GoWomen: Women’s Bill of Rights

Recently, Kansas Governor Laura Kelly vetoed Kansas SB 180 or the Kansas Women’s Bill of Rights. The bill would ban any identification of a gender other than the gender assigned at birth in the state of Kansas, despite federal recognition of transgender people. I applaud Governor Kelly for vetoing the proposed ban on transgender athletes for the third straight year. Even though the veto is heading for a likely override, that type of leadership and commitment are important, especially as other states, including Arizona, have similar bills put forth.

Titling the Kansas bills as “Women’s Bill of Rights” is an affront to the “Bill of Rights” created by the National Organization for Women (NOW) in 1968 that called for “a new movement toward true equality for all women in America, and toward a fully equal partnership of the sexes…”. The name is of course purposefully misleading and is a clear attempt to obfuscate the true intent – discrimination and a rolling back of rights and protections for marginalized genders. However, the bill’s title got me to thinking. Below are three things I would include in a Women’s Bill of Rights for 2023.

1. Equal Pay for Equal Work

March 14 is this year’s Equal Pay Day because it marks the day that a woman must work through in 2023 to receive the same pay as a man doing similar work earned in 2022. Simply put, the average woman must work 14.5 months to make what the average man earns in a year. However, there are some key exceptions, as it takes even more time for women of color to reach pay equity with white male peers.

Sixty years after John F. Kennedy signed the Equal Pay Act to end gender pay discrimination, women still make only 84 cents on the dollar compared to men and 77 cents compared to white men. As bad as this is, it’s even worse for most women of color. Recent study by McKinsey found that working to improve gender equity could add as much as $13 trillion to global GDP in the next seven years. Furthermore, closer to home researchers found that “in 2018 alone, racial gaps in wages and employment for working-age people cost the Chicagoland economy about $136 billion in lost economic activity.” Addressing this racial inequity in income would double the average annual income of BIPOC workers.

2. Affordable and comprehensive healthcare

Health care is costly and inequitably available. At CFW, we assert healthcare as a human right! We also specifically like to see policies that address the root causes of the unacceptably wide racial disparities in health outcomes—outcomes ranging from infant and maternal death to overall life expectancy.

All people deserve a full array of physical and mental health services at each stage of life, and the array must include full reproductive justice. People of all gender identities should be informed of and have access to safe, effective, and affordable contraception; as well as access to gender-affirming health care services and pregnant people should have the ability to go safely through pregnancy and childbirth with the best chance of having a healthy infant.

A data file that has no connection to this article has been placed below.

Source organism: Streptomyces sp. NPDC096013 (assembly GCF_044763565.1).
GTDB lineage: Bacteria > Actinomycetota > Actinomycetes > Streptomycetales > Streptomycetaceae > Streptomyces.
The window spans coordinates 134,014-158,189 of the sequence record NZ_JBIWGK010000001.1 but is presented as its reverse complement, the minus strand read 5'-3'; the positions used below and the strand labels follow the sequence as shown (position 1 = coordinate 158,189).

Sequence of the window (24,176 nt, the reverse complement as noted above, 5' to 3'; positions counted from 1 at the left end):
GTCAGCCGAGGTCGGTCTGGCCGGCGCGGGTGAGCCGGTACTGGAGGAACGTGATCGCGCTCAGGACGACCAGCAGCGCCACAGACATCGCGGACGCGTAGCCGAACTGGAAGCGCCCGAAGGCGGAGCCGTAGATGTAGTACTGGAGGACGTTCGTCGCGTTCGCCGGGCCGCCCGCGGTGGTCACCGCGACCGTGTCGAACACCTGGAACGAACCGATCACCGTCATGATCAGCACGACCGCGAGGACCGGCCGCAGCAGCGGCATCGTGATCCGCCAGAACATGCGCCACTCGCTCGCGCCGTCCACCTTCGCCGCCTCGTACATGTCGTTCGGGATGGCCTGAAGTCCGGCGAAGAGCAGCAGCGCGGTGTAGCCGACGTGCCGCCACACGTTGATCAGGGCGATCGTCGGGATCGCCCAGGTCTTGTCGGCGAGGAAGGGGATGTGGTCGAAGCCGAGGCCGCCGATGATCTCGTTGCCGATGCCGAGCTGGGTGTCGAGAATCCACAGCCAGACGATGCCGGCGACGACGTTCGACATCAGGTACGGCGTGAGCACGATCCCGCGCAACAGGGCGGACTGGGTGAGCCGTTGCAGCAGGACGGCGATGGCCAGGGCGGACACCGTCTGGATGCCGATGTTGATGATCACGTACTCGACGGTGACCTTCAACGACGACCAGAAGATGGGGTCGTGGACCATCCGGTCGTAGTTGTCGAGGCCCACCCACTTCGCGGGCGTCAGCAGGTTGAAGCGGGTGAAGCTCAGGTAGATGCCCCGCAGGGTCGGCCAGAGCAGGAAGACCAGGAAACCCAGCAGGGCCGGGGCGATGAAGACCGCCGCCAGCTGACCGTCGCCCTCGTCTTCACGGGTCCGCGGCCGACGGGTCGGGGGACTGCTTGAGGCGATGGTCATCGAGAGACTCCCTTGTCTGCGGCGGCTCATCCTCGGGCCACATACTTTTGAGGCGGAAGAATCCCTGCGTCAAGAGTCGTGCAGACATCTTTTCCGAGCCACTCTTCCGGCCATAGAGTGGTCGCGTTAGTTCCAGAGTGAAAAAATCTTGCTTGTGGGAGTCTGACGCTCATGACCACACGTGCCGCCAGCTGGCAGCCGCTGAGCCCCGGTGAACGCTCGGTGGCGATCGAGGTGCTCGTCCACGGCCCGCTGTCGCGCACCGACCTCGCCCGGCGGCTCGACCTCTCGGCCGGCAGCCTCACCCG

It is also important to note that food security, affordable housing and childcare, freedom from violence, high-quality education, and a healthy environment are foundational to good health, and these must also be addressed if we are to end racial and economic disparities in health outcomes and achieve good health care for all.

3. Expand Access to Affordable, Quality Childcare

Most Illinois families struggle to afford childcare. In Illinois, the rising cost of early childhood development services means that hundreds of thousands of working parents across the state are left without affordable care options for their children. Illinois ranks eighth in the nation for the highest cost of infant care relative to median family income. Illinois also has the distinction of being included in the list of states where childcare is least affordable for single parents.

And while quality childcare remains out of reach for many families who need it due to cost, one in five early childhood educators in Illinois live in poverty  – two facts that are difficult to reconcile.

These three are top of a long list, but collectively, they could have an immediate and significant impact on moving the needle of equity for women. For our part, CFW continues to work on these and many other areas to ensure women and their families thrive. I’d like to know what you would include in your Women’s Bill of Rights.

Sending love and light, 

While I have you…

What I am reading this month: The School for Good Mothers by Jessamine Chan

While this book was published in January 2022, its themes feel very au courant. I have described the book as being to child welfare and parenting, what

The Handmaid’s Tale was to women’s bodily autonomy. And this recent headline has reaffirmed that Chan’s novel is an important warning to us all. If you read it, send me a line to let me know.


Joint Grantee Celebration

CFW hosted a Joint Grantee Celebration event to recognize outstanding leaders and organizations that are a part of our South Side Giving Circle and West Side Giving Circle. 

Planned Parenthood Illinois Annual Celebration

CFW is honored to be presented with the 2023 Legacy Award at the Planned Parenthood of Illinois Annual Celebration on May 10th. CFW’s President and CEO, Felicia Davis Blakley, will accept the award. Learn more and purchase tickets here.

ICPAS Women’s Leadership